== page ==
In a blurb on the back cover of Bonhoeffer as Martyr, John D. Gosey asks the seminal question that informs this entire book: “Can Dietrich Bonhoeffer, the German Lutheran pastor/theologian who was hanged by the Nazis for his participation in the conspiracy to kill Hitler, legitimately be named a Christian martyr?” Craig J. Slane’s answer to this provocative question is, simply, “Yes,” but this valuable book is testimony to the research and reflection that validate this response.
Although there are no accepted eye-witness accounts of Bonhoeffer’s death (the one document describing the event, a letter from the doctor who signed Bonhoeffer’s death certificate, is largely disputed as fictional), there is no doubt that the Lutheran theologian was hanged on April 9, 1945, in the Flossenbürg concentration camp. The question is whether or not Bonhoeffer, by reason of this death, has earned the designation “martyr.”
Slane’s book attracted me immediately because of my interest in the question of whether or not death for a political, not a strictly religious, reason could be considered a martyrdom. One of my primary interests in teaching and writing is social justice, and one of my personal focuses is El Salvador. There is no doubt in my mind that there are many martyrs in Salvador’s recent, tragic history, but not one has yet been granted that status officially by Rome, since their deaths are characterized as “political.” This makes no differences to the ordinary people of Salvador, who hail their “St. Oscar” with deep faith and love, but it would be a spiritual boost to this suffering country to hear a pope say it for the world to hear.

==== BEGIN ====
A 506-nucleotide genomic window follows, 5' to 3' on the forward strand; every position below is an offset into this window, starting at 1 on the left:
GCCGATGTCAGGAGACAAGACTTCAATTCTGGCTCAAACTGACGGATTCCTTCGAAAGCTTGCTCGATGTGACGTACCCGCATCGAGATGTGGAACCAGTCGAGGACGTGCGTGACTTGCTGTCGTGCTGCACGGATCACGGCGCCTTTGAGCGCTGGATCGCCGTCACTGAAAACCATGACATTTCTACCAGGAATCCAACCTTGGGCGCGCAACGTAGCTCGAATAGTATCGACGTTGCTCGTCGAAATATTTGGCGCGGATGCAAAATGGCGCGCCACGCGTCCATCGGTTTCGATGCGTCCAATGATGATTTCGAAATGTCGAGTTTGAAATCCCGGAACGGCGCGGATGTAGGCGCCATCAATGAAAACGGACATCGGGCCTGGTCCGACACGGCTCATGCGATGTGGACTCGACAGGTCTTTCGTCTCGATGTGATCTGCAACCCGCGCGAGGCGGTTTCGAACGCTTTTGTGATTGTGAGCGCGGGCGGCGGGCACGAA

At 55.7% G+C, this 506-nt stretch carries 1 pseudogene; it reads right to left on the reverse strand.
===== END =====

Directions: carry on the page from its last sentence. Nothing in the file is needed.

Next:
So, can those who die, as Bonhoeffer did, for reasons other than a direct defense of the Christian faith be considered Christian martyrs? To explore this question, Slane first introduces Bonhoeffer and reminds us: “We need Bonhoeffer. He can give us the courage to tell the more macabre truths of the last century to the next generation without bringing it to despair.” (p. 10) Slane then laments the rift between the “public” and “private” aspects of our lives, an artificial separation of the religious and political dimensions of Christian existence. Here, he brought to my mind the awesome truth of Genesis: all of life, all of the cosmos, all of creation is shot through with God. And Jesus, building on the creation themes of the Wisdom tradition, insisted that there is, after all, no difference between our duties to God and our duties to each other. All are sacred; all are holy.
Slane is himself aware of the many places in the world today where people are dying as martyrs, whatever the specific charge under which they are executed. “The lives and deaths of these newer martyrs call for a much more nuanced and sophisticated understanding of martyrdom and its relation to social responsibility and Christian commitment.” (p.12)
In one of the most moving passages in the book, Slane talks about his visit to Flossenbürg. He had gone there to find something of Bonhoeffer but experienced instead the anonymity of death in the camps. Although Bonhoeffer has, in the years since his death, been singled out for study and veneration, it remains true that his was an obscure death, one death among millions. “As if by some metaphysical law, the fraternity of suffering itself would not allow the visitor to single out any one face from the others. This experience has become for me a metaphor of Bonhoeffer’s solidarity with those who suffer. It was obvious to me that he had identified with those who suffer in his life, but I had not yet considered the kind of solidarity implied by his death. (p. 29)
Slane has done considerable research into the history of Christian martyrdom and much of the book reviews the evolution of the understanding of what it means to be a martyr throughout the Christian era. He cites numerous primary and secondary sources, giving a rich and full description of a phenomenon not well understood by most Christians. Slane then uses Bonhoeffer’s sermons and written works to flesh out our understanding of this conflicted man who struggled with the tension between his bourgeois heritage and the call he felt to radical Christianity.
This book would be useful for anyone interested in the interplay between Christian commitment and political activism. It has particular relevance in a period in history still ravaged by genocide and wars of ethnic cleansing. Sadly, the world has not heard the cry of the sculpture commissioned by survivors of Dachau: “Never again!”